When I took this job, it was completely out of my comfort zone. It wasn’t something I’d ever thought about doing before and I’d never had any first-hand experience of death.
Now, working for a hospice as a senior health care assistant in the community, I’m caring for people in their final weeks of life.
People often ask me why, especially at a young age, I’m in a job where I have to face death all the time; why I would want “such a depressing” job. But I don’t think my job is depressing at all. We always describe the hospice as a happy place where sad things happen.
Offering people who have suffered so much the best care possible is hugely rewarding
It is of course difficult – heartbreaking at times – knowing that every patient you care for is going to die. No matter what you do, you know you can't make them better.
It goes against our instincts as humans and especially as health care professionals. We want to fix things, to save people. But although the focus of palliative and end of life care isn’t about curing people, it’s just as important. We help to improve the quality of life of our patients, and support their families, during what is otherwise a hugely distressing time.
Holding their hand
The first two patients I ever cared for in this role took their last breaths as I held their hand. It was of course really difficult. I didn’t quite know how to feel. On the one hand it felt quite shocking, but at the same time there was a real sense of privilege to share in this intimate moment.
Being able to offer people who have suffered so much the best care and the best death possible under the circumstances is hugely rewarding.
I’m part of Thames Hospice’s ‘Hospice at Home’ team, which provides care to patients in the comfort of their own surroundings. As a team of health care assistants, during the six weeks a patient is under our care we’ll visit them every day to provide personal care and comfort.
We’re also supported by a fantastic multi-disciplinary team of nurses and doctors who are specialists in palliative and end of life medicine. They come out and provide all the specialist clinical care that our medical team in the hospice would do but in somebody’s home instead.
This enables people to have that choice of how and where they’re cared for. When so much has been taken away from them, through their condition and their life, having this choice is important.
Death is a part of life
Death was always a taboo topic when I was growing up and I think generally as a society we shy away from it. It’s understandable, it scares people. But one thing I’ve learnt in this role is that it’s important to talk about death. It’s something that will happen to all of us and talking about it allows people to express their wishes and to come to terms with it.
We look after people from all backgrounds, religions and cultures. It's so interesting to see the different ways people deal with death and how they process grief. When there is more conversation about death, the death can be made as natural as possible. We can make sure things are put in place to avoid a situation where death is imminent and no one knows what to do or what that person wanted. That can create a lot more panic and unsettlement at an already difficult time.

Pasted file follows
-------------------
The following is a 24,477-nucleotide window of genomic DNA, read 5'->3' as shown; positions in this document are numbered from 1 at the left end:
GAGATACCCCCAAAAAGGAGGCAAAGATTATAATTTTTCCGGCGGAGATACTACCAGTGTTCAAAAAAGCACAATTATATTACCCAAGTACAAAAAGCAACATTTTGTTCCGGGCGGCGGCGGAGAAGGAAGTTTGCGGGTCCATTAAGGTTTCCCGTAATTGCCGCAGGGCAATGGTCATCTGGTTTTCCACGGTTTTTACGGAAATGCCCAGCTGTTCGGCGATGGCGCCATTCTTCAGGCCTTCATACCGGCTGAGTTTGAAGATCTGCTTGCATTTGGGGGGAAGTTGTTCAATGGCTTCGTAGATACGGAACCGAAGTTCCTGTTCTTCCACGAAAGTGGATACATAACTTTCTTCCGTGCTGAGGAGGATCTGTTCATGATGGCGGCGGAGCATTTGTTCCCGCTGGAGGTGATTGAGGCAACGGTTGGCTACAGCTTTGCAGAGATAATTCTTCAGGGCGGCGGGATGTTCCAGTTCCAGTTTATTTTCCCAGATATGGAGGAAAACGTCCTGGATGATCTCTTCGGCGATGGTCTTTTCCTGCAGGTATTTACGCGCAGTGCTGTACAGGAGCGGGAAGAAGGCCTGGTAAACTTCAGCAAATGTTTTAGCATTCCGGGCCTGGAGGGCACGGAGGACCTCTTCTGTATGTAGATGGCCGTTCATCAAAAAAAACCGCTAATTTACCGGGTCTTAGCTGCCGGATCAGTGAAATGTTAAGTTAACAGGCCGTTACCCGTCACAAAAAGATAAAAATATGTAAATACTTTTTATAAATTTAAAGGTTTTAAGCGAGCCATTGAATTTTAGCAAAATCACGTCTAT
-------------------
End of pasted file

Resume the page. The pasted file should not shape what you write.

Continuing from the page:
We support not only the patients but their families as well
We never force the conversation of course. But if people want to open up and talk, we’re there to listen. It’s nice to be able to be there to support not only the patients but their families as well.
We can’t give them definitive answers and we certainly can’t take away the pain they experience when losing a loved one. We do what we can to reassure them and help them through this time. Through anticipatory care and advanced planning, we try to make their loved one’s final weeks as pain free as possible, meeting end of life needs to ensure an optimally managed death is achieved.
Time to care
One of the things I love most about this job is that we’re able to make time and space for the people we care for and their families. Part of the reason I left my last care job was that it broke my heart to know people needed a bit more time and patience, and you just couldn't give it to them.
At the hospice they’re very mindful of that when setting our caseload. In this role, you need flexibility to spend more time with someone who may be having a particularly bad day or be in a lot of pain. Or perhaps their family is really struggling and needs some extra support, someone to talk to. In these situations, being able to spend an extra 5 or 10 minutes reassuring them makes such a big difference.
There’s a quote by Dame Cicely Saunders, who started the modern hospice movement: “How people die remains in the memory of those who live on.” That’s so important, because making sure that people die with dignity and with their own choice also helps the people around them come to terms with it.
I’m honoured to play a part in helping people have the best death possible, and hopefully it will ease their suffering and the suffering of those left behind.